Hacking Health Hamilton April Meetup at DF/Net
This month, DF/Net Software hosted Hacking Health Hamilton April Meetup at its office in Dundas. For over 25 years, DF/Net software has supported global clinical research, allowing the DF/Net team to make a profound impact on the way clinical trial data is collected, stored, and reviewed. DF/Net is developing and releasing new tools and smart features, while working toward a common goal of providing flexible, intuitive and innovative software for clients.
Simon Woodside, HH Hamilton chapter co-lead, open the event and summarize the first half of HH Hamilton’s fantastic meetup season, as April’s Meetup will be the last meetup until September 2018.
Eric Bosch, Director of Software Development at DF/Net, our venue sponsor, provided an introduction to DF/Net Software.
Topics and Speakers:
1. WiseOwl App
Fabian Boehem gave an update on their app WiseOwl, a HHH Hackathon winner. The app helps seniors by connecting them to people in their local communities who can value from their unique skill sets.
2. The association between common measures of graft function and mortality post heart transplantation:
Farid Foroutan is a 3rd year PhD student working with Drs. Gordon Guyatt and Heather Ross. Farid’s study focus is on the prognostication of heart transplant recipients and development for the foundation of randomized controlled trials in deceased donor management research. Farid present the association between common measures of graft function and mortality post heart transplantation. He also shared the technological angle, including the utilization of artificial intelligence for better risk classification of patients.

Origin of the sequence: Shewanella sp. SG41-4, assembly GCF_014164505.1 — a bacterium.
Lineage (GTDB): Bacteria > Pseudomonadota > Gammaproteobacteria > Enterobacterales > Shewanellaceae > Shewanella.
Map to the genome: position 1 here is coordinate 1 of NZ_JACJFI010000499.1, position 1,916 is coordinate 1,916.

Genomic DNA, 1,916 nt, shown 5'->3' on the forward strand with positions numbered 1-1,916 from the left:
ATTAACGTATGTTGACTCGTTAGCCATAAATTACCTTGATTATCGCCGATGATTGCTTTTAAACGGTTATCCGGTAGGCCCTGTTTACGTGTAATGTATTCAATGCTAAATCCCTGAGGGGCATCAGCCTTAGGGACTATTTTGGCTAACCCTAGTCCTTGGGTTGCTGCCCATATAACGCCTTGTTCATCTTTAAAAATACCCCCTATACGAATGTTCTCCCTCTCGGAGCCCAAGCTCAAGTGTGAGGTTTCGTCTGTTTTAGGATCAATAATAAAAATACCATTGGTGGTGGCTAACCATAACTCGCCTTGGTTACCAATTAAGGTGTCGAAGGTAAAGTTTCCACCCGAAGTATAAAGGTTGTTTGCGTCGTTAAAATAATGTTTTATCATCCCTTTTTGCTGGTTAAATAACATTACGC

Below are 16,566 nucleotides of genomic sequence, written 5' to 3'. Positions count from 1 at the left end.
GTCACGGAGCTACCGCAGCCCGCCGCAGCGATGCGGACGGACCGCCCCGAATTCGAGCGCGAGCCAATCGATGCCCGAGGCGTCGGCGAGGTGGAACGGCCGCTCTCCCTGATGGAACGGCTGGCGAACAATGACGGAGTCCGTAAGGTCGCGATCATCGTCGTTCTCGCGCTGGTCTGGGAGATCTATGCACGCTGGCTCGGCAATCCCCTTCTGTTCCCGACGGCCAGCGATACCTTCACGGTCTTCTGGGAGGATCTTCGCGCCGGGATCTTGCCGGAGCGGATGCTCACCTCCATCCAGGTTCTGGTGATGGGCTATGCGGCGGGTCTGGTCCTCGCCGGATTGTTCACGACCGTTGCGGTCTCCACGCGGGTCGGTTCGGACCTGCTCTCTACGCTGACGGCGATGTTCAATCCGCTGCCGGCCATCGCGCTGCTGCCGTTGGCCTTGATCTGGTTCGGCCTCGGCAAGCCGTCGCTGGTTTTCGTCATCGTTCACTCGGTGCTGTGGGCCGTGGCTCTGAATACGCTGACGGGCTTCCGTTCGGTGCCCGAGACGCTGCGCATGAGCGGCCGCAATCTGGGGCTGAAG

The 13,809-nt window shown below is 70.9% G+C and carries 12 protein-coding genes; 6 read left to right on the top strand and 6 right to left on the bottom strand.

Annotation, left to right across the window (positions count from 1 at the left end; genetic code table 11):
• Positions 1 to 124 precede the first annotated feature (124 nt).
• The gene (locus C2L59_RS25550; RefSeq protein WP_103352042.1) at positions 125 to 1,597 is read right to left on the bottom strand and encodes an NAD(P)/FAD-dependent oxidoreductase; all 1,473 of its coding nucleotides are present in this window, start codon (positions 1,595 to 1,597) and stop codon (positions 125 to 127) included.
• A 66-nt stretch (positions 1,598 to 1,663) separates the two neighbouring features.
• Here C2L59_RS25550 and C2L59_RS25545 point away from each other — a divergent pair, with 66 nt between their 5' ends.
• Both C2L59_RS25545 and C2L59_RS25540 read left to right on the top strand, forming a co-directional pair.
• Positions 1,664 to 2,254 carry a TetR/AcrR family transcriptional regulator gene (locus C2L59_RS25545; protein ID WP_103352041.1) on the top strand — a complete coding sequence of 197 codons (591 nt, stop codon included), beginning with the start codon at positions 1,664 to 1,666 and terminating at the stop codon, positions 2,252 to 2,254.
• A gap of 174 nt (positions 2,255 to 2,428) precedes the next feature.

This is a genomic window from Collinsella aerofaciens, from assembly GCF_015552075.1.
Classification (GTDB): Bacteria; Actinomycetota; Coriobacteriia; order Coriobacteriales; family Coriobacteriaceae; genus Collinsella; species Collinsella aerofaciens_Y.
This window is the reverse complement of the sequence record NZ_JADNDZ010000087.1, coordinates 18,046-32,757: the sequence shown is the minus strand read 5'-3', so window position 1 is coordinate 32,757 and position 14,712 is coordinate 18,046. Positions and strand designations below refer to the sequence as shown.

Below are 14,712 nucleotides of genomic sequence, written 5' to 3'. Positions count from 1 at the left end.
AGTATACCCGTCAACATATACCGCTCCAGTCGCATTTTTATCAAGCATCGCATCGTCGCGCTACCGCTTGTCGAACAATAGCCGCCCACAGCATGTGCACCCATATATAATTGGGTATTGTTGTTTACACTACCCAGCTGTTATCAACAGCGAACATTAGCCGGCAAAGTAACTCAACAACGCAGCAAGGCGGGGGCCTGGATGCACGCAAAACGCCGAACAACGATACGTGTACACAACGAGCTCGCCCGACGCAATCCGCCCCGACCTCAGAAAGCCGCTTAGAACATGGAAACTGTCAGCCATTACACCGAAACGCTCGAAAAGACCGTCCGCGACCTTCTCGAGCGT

3 Kidney Transplant: a family story
Yasir present a short talk. And Yasir’s parents shared their experience with exchange a kidney and give one another a second chance at life.
4. Using digital stories to build meaningful research partnerships with Indigenous communities:
Sujane Kandasamy is a PhD student at McMaster University studying the early-life risk factors of cardiovascular disease in marginalized populations. She is interested in developing knowledge translation interventions alongside key stakeholders such as patients and primary healthcare providers. She is passionate about using collaborative and innovative mediums to build meaningful community partnerships that enhance the impact of research efforts. Sujane is also the co-founder of a pan-Canadian non-profit organization and the co-owner of a research media company.